Child custody when wife is mentally handicapped

Question: I have been trying to hold a marriage together for 10 years. She is severely mentally handicapped and at this point I am trying to see if I can salvage my children (four in all, two stepchildren) from this poison.

I fear that my wife really wants me to make the first move. I think we are at the point where I need to know what my options are. I would really like to get 100% custody and I don’t know how to start addressing that. Please help.


Answer: Well your first step should be to contact a domestic litigation attorney in your jurisdiction.  I do not practice in Indiana, however, Cordell & Cordell has many attorneys licensed and located in Indiana who would be happy to help. 

When you meet with your attorney, you will need to distinguish your legal custody and physical custody concerns.  Often times, people confuse the two.  Legal custody refers to the parent’s legal right and responsibility to make decisions for a minor child pertaining to health, education, and religion. Physical custody, often referred to as placement, is the time that the child will spend with each parent.  When determining custody and placement of the children, the best interests of your children is the paramount goal for the court.

At your initial appointment, your attorney can discuss filing for a divorce in your state and what options are available to you to protect your children.  When filing for divorce, you will also want to be sure there are temporary orders which protect your children during the pendency of the action.  Without temporary orders, you and your wife have equal right to your two biological children.  However, that does not mean that you automatically have any sort of schedule.  Without the temporary order, there isn’t a schedule that your wife has to adhere to which could, and often does, cause significant conflict.  In addition, if you did not legally adopt your stepchildren, you would not have any legal rights as to your stepchildren without a court order.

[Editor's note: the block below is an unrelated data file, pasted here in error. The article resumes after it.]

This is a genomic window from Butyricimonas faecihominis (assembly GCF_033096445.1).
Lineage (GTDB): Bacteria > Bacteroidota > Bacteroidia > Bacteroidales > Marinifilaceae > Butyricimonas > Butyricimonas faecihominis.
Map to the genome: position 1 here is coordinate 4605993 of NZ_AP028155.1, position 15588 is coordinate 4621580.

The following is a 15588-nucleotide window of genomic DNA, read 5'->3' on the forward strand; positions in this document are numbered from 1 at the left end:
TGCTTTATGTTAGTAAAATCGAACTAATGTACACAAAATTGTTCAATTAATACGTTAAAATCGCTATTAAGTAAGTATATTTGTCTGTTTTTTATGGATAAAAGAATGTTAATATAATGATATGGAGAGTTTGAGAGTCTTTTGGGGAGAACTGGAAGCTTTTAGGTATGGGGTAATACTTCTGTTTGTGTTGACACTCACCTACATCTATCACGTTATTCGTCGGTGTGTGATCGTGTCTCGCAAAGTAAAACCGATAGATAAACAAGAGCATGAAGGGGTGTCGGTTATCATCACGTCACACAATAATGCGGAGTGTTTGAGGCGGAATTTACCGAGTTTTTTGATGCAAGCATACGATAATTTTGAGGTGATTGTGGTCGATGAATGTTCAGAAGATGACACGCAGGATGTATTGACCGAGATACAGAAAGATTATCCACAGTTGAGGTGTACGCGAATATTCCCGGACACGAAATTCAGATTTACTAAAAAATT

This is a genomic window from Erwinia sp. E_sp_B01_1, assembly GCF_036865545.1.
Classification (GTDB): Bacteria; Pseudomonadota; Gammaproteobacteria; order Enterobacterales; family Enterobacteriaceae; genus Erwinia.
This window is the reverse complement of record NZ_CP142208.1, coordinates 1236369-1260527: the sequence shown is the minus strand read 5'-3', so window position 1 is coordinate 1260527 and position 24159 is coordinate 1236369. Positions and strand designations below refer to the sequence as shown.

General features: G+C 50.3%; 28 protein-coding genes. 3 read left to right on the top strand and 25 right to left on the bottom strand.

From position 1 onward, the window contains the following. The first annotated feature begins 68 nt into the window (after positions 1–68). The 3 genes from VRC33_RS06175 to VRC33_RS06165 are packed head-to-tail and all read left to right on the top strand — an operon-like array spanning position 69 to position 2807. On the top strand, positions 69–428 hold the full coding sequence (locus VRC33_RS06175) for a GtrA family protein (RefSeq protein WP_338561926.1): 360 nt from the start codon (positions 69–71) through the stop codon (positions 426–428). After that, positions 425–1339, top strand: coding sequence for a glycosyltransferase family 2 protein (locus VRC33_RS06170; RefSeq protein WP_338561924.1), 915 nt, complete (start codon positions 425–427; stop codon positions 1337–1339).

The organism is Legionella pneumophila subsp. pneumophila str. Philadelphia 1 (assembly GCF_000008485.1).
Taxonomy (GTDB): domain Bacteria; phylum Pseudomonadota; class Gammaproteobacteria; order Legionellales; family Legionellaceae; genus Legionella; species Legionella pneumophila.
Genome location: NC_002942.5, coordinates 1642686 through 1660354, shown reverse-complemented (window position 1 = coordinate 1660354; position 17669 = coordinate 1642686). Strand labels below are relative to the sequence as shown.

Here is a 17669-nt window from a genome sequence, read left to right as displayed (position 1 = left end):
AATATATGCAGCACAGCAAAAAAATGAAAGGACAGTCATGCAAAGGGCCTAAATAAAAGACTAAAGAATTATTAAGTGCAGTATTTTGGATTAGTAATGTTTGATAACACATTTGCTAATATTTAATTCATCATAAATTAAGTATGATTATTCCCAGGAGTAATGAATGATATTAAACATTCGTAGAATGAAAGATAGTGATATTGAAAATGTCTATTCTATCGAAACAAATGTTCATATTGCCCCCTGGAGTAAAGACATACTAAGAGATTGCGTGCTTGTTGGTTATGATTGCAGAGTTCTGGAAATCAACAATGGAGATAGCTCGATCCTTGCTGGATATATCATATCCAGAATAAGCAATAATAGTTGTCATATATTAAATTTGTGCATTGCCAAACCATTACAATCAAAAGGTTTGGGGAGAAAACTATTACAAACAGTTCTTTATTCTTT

Many courts now have a presumption of joint legal custody and a shared placement schedule (though the definition of shared varies by jurisdiction from an every other weekend schedule to a 50/50 schedule).  However, depending on the extent of the mental handicap that you are referring to, you may have a case for sole legal custody and a supervised visitation placement schedule.  Your attorney needs to know the extent of the mental health condition and the effect the condition has had on your wife’s parenting ability.  It is very important that you document your wife’s interaction with your children.  You should maintain a handwritten journal and be sure to journal your entries as soon after the observation as possible.  Be sure to discuss your entries with your attorney.

You reference that you believe your wife is waiting for you to make the first move.  The decision to be the Petitioner in a divorce may be an important consideration in your state.  In addition, you and your attorney should discuss your living arrangements and any financial decisions PRIOR to you making any changes.  Therefore, I highly recommend you contact a domestic litigation attorney for an initial consultation as soon as possible.


Erica Christian is an Associate Attorney in the Milwaukee, Wisconsin, office of Cordell & Cordell, P.C. She is licensed to practice law in the state of Wisconsin. She is a member of the Wisconsin Bar Association, the Family Law Section and the Children’s Law Section.

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